Had a fun Mardi Gras interview with the Youth and Family Institute at Fuller Seminary. You can watch it here:
Local Ashland resident Craig Comstock wrote a nice article on the storytelling project I facilitate here in my home town. We recently had a number of bullying incidents at our high school that involved some arrests. We held a storytelling evening on the theme “Bullying” and it became a way for our community to address the issue–particularly with stories from bullies as well as the bullied. You can read the article here. Craig’s hope is help expand this model to other small towns as a way of building community, eradicating shame, and creating dialogue. This storytelling project is part of the compassion formation work that we are developing at the Center for Engaged Compassion.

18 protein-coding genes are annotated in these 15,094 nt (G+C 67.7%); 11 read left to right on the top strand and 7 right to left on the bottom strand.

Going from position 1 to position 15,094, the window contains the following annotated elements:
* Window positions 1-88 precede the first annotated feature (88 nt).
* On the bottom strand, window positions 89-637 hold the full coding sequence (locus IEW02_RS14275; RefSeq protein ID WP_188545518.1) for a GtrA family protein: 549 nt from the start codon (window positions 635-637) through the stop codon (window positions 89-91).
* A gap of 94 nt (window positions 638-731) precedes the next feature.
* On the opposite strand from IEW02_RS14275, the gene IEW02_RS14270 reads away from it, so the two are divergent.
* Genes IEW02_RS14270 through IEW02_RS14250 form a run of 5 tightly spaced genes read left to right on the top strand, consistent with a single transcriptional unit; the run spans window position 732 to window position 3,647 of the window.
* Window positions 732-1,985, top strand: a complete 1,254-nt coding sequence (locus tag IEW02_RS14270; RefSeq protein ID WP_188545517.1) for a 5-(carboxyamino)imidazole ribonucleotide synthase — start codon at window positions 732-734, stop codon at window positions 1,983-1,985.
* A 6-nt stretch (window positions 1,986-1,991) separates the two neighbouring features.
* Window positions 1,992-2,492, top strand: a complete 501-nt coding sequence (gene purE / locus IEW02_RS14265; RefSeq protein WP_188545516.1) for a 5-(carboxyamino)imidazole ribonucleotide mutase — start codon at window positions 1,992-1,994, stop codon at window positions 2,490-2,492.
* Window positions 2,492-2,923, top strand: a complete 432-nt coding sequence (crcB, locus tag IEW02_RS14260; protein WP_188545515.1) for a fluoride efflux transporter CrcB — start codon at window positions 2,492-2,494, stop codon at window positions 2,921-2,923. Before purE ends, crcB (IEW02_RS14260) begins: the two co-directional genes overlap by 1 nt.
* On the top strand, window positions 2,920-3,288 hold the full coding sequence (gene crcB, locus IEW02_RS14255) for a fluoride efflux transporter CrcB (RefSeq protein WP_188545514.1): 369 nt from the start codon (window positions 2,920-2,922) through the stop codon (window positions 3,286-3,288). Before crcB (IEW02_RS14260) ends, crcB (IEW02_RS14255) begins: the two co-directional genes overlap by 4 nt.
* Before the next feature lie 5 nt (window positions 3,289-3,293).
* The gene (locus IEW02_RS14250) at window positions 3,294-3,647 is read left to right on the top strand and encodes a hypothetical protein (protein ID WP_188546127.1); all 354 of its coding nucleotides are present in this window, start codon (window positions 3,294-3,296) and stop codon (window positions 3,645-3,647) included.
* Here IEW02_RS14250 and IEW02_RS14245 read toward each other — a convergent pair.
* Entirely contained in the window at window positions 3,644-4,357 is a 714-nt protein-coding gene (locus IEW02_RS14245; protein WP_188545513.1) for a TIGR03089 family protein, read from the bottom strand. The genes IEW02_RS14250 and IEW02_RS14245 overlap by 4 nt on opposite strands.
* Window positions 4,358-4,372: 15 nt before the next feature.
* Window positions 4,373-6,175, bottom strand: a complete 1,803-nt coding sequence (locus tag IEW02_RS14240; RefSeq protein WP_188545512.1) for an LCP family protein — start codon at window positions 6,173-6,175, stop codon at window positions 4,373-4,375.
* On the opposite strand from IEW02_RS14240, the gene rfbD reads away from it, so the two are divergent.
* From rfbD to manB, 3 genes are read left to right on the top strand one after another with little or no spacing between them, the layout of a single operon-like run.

Last fall I lead a workshop for the College for Pastoral Leaders at Austin Seminary on personal storytelling as a method of community transformation. Through narrative exercises, contemplative practices, and life story groups we explored ways in which personal storytelling could be used to heal shame, cultivate compassion, build inter-generational relationship, and create social transformation. The last night of the event we rented a bar and put on our own storytelling event entitled “Pastoral Confessions: True Tales from the Pulpit.” We had live music and hilarious as well as moving stories from people who work as pastors. I wrote an article based on this work for Austin Seminary’s Communitas. It’s called “The Gospel According to Everyone.” You can read it here.